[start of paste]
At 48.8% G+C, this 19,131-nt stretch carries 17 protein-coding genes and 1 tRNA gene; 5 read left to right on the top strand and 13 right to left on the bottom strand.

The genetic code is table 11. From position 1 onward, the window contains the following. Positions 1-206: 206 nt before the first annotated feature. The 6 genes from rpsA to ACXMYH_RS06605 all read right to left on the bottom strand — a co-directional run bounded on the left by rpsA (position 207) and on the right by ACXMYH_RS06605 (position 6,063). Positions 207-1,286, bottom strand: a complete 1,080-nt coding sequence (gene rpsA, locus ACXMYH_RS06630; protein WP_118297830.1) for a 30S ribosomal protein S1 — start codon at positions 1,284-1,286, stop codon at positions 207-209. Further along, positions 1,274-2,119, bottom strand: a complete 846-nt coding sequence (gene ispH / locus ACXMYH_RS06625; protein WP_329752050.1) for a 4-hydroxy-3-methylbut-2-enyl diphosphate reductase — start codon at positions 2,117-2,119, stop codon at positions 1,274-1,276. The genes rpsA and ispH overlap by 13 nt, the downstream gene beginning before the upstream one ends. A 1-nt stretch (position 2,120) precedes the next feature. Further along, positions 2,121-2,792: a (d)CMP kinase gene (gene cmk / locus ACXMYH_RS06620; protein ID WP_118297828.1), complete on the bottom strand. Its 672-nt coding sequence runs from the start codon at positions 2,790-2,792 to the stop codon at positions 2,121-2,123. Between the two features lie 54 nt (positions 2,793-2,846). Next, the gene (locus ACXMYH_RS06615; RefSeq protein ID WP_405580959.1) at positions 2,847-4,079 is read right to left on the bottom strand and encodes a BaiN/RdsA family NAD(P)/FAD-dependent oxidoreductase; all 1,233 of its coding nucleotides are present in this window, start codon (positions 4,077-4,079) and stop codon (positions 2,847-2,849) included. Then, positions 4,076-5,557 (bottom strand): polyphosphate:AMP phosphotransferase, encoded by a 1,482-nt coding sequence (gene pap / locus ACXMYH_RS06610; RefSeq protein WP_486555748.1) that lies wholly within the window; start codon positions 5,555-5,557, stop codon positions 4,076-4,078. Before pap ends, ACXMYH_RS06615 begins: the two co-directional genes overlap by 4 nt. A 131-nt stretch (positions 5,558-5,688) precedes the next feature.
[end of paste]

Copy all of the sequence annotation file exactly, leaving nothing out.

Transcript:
At 48.8% G+C, this 19,131-nt stretch carries 17 protein-coding genes and 1 tRNA gene; 5 read left to right on the top strand and 13 right to left on the bottom strand.

The genetic code is table 11. From position 1 onward, the window contains the following. Positions 1-206: 206 nt before the first annotated feature. The 6 genes from rpsA to ACXMYH_RS06605 all read right to left on the bottom strand — a co-directional run bounded on the left by rpsA (position 207) and on the right by ACXMYH_RS06605 (position 6,063). Positions 207-1,286, bottom strand: a complete 1,080-nt coding sequence (gene rpsA, locus ACXMYH_RS06630; protein WP_118297830.1) for a 30S ribosomal protein S1 — start codon at positions 1,284-1,286, stop codon at positions 207-209. Further along, positions 1,274-2,119, bottom strand: a complete 846-nt coding sequence (gene ispH / locus ACXMYH_RS06625; protein WP_329752050.1) for a 4-hydroxy-3-methylbut-2-enyl diphosphate reductase — start codon at positions 2,117-2,119, stop codon at positions 1,274-1,276. The genes rpsA and ispH overlap by 13 nt, the downstream gene beginning before the upstream one ends. A 1-nt stretch (position 2,120) precedes the next feature. Further along, positions 2,121-2,792: a (d)CMP kinase gene (gene cmk / locus ACXMYH_RS06620; protein ID WP_118297828.1), complete on the bottom strand. Its 672-nt coding sequence runs from the start codon at positions 2,790-2,792 to the stop codon at positions 2,121-2,123. Between the two features lie 54 nt (positions 2,793-2,846). Next, the gene (locus ACXMYH_RS06615; RefSeq protein ID WP_405580959.1) at positions 2,847-4,079 is read right to left on the bottom strand and encodes a BaiN/RdsA family NAD(P)/FAD-dependent oxidoreductase; all 1,233 of its coding nucleotides are present in this window, start codon (positions 4,077-4,079) and stop codon (positions 2,847-2,849) included. Then, positions 4,076-5,557 (bottom strand): polyphosphate:AMP phosphotransferase, encoded by a 1,482-nt coding sequence (gene pap / locus ACXMYH_RS06610; RefSeq protein WP_486555748.1) that lies wholly within the window; start codon positions 5,555-5,557, stop codon positions 4,076-4,078. Before pap ends, ACXMYH_RS06615 begins: the two co-directional genes overlap by 4 nt. A 131-nt stretch (positions 5,558-5,688) precedes the next feature.